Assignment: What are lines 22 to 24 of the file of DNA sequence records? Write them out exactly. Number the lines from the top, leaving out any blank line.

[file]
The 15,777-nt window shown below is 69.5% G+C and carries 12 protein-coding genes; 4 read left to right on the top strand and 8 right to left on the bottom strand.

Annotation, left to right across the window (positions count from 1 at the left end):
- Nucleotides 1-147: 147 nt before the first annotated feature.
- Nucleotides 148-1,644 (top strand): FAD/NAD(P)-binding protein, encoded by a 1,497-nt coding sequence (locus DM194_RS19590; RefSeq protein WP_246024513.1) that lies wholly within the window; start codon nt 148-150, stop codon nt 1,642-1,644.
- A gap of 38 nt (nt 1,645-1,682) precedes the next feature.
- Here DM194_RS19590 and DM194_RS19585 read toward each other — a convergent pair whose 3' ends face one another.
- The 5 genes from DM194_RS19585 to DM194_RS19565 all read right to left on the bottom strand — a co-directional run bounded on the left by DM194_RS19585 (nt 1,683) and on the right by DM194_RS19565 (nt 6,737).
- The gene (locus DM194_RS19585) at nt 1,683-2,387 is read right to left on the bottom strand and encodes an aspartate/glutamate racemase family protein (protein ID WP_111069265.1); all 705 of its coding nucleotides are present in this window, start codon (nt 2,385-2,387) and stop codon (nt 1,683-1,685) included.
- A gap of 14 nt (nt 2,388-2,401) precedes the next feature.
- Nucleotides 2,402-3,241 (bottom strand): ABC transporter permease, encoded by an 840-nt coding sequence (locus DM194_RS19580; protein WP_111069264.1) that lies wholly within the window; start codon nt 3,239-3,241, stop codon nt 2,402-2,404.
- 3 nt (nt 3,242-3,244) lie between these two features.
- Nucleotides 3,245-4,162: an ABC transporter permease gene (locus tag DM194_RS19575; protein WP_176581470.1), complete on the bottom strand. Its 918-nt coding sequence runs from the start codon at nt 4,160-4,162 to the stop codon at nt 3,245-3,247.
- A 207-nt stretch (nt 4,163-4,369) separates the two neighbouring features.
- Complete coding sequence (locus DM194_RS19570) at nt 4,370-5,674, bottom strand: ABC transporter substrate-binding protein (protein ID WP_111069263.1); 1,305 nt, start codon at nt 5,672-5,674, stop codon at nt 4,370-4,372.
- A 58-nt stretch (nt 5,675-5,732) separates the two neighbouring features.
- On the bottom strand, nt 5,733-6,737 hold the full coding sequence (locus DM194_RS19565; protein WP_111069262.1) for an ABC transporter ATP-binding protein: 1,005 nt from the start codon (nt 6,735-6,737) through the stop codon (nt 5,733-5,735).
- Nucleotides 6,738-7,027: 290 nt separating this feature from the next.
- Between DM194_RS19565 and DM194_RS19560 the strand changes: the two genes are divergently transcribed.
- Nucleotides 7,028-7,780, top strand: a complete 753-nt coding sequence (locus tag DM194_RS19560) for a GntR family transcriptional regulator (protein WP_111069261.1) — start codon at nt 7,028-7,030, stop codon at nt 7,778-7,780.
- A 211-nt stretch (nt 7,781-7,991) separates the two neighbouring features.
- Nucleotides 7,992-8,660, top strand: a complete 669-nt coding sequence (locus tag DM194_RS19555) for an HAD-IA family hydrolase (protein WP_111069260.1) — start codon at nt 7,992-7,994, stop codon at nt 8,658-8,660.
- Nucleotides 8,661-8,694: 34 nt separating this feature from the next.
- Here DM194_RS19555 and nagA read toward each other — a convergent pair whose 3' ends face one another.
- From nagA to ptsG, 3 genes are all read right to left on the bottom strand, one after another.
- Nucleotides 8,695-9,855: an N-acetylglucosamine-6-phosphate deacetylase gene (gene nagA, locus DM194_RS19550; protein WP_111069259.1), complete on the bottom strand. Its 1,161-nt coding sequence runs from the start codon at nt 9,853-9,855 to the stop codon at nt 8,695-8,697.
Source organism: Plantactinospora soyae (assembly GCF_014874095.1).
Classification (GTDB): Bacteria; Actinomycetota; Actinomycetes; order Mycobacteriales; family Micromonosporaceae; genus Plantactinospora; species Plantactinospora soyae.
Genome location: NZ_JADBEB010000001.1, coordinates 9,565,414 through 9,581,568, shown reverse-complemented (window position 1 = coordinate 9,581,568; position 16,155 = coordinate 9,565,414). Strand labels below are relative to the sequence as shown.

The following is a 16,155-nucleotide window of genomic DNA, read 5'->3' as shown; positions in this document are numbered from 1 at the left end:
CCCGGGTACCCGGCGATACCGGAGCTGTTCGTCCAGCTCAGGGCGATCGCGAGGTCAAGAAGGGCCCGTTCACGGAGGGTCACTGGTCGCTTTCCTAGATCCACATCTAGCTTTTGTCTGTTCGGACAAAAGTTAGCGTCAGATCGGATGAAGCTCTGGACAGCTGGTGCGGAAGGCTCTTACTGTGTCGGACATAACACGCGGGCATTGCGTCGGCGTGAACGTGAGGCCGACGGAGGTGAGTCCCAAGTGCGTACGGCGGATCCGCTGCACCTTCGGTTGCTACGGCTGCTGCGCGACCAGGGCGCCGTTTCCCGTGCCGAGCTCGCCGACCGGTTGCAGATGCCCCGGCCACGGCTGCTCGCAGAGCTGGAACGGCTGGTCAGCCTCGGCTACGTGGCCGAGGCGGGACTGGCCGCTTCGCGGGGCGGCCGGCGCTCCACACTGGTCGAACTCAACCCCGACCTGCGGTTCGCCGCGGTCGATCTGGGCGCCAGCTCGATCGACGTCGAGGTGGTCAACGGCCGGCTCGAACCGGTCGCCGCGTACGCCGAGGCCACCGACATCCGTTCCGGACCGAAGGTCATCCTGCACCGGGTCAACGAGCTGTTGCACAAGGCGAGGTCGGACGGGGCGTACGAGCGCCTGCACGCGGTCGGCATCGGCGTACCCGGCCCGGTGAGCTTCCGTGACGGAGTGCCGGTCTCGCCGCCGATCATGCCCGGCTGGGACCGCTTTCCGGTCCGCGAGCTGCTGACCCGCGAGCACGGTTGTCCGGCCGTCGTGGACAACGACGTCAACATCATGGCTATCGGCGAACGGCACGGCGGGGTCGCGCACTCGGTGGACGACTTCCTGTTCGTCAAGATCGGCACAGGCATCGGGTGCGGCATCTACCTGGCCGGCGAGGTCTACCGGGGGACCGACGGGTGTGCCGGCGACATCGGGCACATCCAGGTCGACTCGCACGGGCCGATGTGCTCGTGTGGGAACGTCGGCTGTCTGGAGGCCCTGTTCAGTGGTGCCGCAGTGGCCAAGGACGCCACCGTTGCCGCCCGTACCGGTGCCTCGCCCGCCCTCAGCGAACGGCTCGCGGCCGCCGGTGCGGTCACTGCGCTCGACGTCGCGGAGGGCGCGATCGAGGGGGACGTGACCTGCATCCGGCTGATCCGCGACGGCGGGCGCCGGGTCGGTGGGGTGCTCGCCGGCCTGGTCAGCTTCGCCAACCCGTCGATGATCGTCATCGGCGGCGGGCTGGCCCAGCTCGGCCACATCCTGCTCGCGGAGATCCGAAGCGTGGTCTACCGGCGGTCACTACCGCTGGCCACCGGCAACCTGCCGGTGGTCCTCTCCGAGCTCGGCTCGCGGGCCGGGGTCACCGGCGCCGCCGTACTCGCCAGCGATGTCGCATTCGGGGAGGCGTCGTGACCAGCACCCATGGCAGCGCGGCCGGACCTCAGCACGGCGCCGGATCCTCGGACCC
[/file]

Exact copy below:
- Nucleotides 8,661-8,694: 34 nt separating this feature from the next.
- Here DM194_RS19555 and nagA read toward each other — a convergent pair whose 3' ends face one another.
- From nagA to ptsG, 3 genes are all read right to left on the bottom strand, one after another.